WINNIPEG -- A Manitoba nurse said she developed concerning symptoms minutes after receiving her first dose of the Pfizer COVID-19 vaccine.

“Right away I felt just off, dizzy, a headache came on and my throat started to feel itchy,” Regan Clark told CTV News Sunday.

The 39-year-old correctional nurse received her shot in the arm Friday, January 8.

She was placed under observation by paramedics and eventually sent home.

But Clark said her symptoms continued for days, and no one from public health called to check up on her that weekend.

Health Canada, which approved the vaccine, said it is safe and effective, but warned people with allergies to any of the ingredients should not receive it.

“In Canada, all vaccines carry a warning about the risk of serious allergic reactions, including anaphylaxis, and immunization clinics are equipped to manage these rare events,” according to Health Canada’s website.

Two people in the UK reported severe allergic reactions to the Pfizer vaccine back in December. Both had a history of allergic reactions. They were treated and have since recovered.

Regan Clark.

Regan Clark, 39, said she felt sick for days after getting the Pfizer vaccine. SOURCE: Regan Clark.

Clark went to her family doctor to ask for advice.

She said he recommended she still get the second dose, saying the risk of COVID-19 outweighs the risk of an anaphylactic reaction.

“I I don’t want to get COVID. It’s a tough dilemma,” said the nurse. 


While Clark said her doctor told her to go ahead with the second shot, she received the opposite advice from public health officials on Saturday.

“All of a sudden, I get a phone call from public health as of yesterday saying that the minister of health doesn’t recommend I get the second dose until I speak to an allergist.”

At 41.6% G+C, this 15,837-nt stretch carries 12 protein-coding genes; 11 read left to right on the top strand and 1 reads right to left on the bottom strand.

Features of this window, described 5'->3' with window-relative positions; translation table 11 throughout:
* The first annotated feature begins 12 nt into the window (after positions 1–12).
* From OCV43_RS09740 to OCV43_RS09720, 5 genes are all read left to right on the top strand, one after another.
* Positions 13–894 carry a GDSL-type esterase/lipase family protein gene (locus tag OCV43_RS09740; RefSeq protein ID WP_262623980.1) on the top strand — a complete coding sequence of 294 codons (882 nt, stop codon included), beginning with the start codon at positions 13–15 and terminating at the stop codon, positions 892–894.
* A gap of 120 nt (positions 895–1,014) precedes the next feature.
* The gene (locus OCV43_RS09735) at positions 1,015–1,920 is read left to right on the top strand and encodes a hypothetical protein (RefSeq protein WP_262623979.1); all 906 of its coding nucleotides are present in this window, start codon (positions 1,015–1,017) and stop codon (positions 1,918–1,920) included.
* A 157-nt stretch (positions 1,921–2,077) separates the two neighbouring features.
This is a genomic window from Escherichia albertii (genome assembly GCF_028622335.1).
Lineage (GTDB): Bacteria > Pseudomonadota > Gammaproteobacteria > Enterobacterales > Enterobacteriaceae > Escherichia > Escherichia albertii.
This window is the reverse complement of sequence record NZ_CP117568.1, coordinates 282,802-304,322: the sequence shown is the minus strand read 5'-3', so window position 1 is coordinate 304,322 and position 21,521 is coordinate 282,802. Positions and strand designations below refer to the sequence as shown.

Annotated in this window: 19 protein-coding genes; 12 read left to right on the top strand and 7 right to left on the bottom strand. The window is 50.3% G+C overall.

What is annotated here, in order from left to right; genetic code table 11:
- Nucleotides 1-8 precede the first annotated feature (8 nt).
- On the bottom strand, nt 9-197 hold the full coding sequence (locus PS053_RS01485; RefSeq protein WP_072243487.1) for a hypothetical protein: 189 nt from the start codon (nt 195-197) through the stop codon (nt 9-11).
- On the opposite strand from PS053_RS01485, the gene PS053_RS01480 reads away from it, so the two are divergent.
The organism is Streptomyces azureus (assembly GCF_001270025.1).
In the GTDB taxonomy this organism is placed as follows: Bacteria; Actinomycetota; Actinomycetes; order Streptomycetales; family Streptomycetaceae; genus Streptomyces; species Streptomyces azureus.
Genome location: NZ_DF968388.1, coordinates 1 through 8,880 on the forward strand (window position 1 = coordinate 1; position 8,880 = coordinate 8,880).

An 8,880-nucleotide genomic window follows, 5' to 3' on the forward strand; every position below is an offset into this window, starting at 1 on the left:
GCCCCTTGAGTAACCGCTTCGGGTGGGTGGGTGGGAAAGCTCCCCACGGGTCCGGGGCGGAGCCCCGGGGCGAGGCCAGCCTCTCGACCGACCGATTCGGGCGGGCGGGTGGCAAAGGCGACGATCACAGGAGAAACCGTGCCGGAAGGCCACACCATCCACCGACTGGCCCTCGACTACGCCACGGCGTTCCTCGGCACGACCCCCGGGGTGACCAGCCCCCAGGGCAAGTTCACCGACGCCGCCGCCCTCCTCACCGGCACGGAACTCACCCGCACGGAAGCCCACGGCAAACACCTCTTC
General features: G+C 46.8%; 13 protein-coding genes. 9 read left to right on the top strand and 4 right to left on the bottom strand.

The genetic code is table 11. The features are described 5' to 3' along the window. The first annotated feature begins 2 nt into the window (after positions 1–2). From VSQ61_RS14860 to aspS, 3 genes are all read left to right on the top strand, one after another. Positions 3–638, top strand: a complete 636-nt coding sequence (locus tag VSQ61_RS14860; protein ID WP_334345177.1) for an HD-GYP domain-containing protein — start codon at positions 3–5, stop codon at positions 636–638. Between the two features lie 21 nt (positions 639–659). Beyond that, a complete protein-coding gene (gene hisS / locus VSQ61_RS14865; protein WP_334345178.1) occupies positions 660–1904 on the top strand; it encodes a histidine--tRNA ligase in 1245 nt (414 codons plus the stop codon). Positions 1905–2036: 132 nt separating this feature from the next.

Clark said her only known allergies are to hazelnuts and morphine.

The nurse said she’s frustrated by the province’s response.

“(The Pfizer doses) are supposed to be administered 21 to 28 days apart, I have four days until my next appointment, how am I supposed to see an allergist within four days?” said Clark.

In a statement to CTV News, a provincial spokesperson said, “There are a wide range of reactions possible following any immunization, but most are not allergic. Individuals should see their health care provider if they feel they have experienced an allergy to a vaccine.”

The spokesperson added if a health care provider suspects symptoms are connected to immunization an “Adverse Events Following Immunization” (AEFI) report is submitted.

“Each of these is reviewed by public health and direction given regarding next steps. If it was an allergic reaction, the person would often then require an assessment by an allergist before continuing with further immunization,” reads the statement.

Clark said she’s now in a difficult position because she deals with COVID-19 every day on the job.

At one point, the virus also made its way into her way home.

Her two sons had COVID-19, but Clark said she never contracted the virus.

With days until her next appointment, she isn’t sure what to do next.

“I’m really confused, I just want to be vaccinated and have no issues with COVID.”